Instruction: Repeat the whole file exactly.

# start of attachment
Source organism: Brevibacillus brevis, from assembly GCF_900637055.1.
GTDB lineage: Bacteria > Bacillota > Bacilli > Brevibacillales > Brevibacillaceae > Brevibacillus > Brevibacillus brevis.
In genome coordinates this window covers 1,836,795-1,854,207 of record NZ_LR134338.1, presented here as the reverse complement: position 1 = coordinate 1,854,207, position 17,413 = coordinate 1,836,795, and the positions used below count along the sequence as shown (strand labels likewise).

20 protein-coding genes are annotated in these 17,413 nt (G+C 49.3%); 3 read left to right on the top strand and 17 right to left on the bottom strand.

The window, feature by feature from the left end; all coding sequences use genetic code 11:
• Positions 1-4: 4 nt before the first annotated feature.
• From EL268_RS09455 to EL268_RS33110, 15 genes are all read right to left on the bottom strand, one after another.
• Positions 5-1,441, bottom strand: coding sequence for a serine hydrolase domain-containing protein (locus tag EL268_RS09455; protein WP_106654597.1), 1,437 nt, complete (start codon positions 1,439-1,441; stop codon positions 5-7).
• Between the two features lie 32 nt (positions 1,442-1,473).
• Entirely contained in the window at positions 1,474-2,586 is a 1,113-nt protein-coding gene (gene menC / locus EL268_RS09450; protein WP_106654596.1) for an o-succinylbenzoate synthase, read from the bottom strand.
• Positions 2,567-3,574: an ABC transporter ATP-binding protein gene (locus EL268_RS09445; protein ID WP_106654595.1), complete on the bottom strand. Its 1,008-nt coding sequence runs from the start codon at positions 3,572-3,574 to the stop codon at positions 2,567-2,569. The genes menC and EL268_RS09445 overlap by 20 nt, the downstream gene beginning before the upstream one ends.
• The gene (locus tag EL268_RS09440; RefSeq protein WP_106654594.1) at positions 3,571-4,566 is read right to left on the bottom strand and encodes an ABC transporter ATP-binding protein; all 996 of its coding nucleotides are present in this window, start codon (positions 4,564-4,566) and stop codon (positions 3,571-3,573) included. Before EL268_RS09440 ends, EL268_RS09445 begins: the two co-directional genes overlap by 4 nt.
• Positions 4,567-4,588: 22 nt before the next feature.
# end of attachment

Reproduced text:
Source organism: Brevibacillus brevis, from assembly GCF_900637055.1.
GTDB lineage: Bacteria > Bacillota > Bacilli > Brevibacillales > Brevibacillaceae > Brevibacillus > Brevibacillus brevis.
In genome coordinates this window covers 1,836,795-1,854,207 of record NZ_LR134338.1, presented here as the reverse complement: position 1 = coordinate 1,854,207, position 17,413 = coordinate 1,836,795, and the positions used below count along the sequence as shown (strand labels likewise).

20 protein-coding genes are annotated in these 17,413 nt (G+C 49.3%); 3 read left to right on the top strand and 17 right to left on the bottom strand.

The window, feature by feature from the left end; all coding sequences use genetic code 11:
• Positions 1-4: 4 nt before the first annotated feature.
• From EL268_RS09455 to EL268_RS33110, 15 genes are all read right to left on the bottom strand, one after another.
• Positions 5-1,441, bottom strand: coding sequence for a serine hydrolase domain-containing protein (locus tag EL268_RS09455; protein WP_106654597.1), 1,437 nt, complete (start codon positions 1,439-1,441; stop codon positions 5-7).
• Between the two features lie 32 nt (positions 1,442-1,473).
• Entirely contained in the window at positions 1,474-2,586 is a 1,113-nt protein-coding gene (gene menC / locus EL268_RS09450; protein WP_106654596.1) for an o-succinylbenzoate synthase, read from the bottom strand.
• Positions 2,567-3,574: an ABC transporter ATP-binding protein gene (locus EL268_RS09445; protein ID WP_106654595.1), complete on the bottom strand. Its 1,008-nt coding sequence runs from the start codon at positions 3,572-3,574 to the stop codon at positions 2,567-2,569. The genes menC and EL268_RS09445 overlap by 20 nt, the downstream gene beginning before the upstream one ends.
• The gene (locus tag EL268_RS09440; RefSeq protein WP_106654594.1) at positions 3,571-4,566 is read right to left on the bottom strand and encodes an ABC transporter ATP-binding protein; all 996 of its coding nucleotides are present in this window, start codon (positions 4,564-4,566) and stop codon (positions 3,571-3,573) included. Before EL268_RS09440 ends, EL268_RS09445 begins: the two co-directional genes overlap by 4 nt.
• Positions 4,567-4,588: 22 nt before the next feature.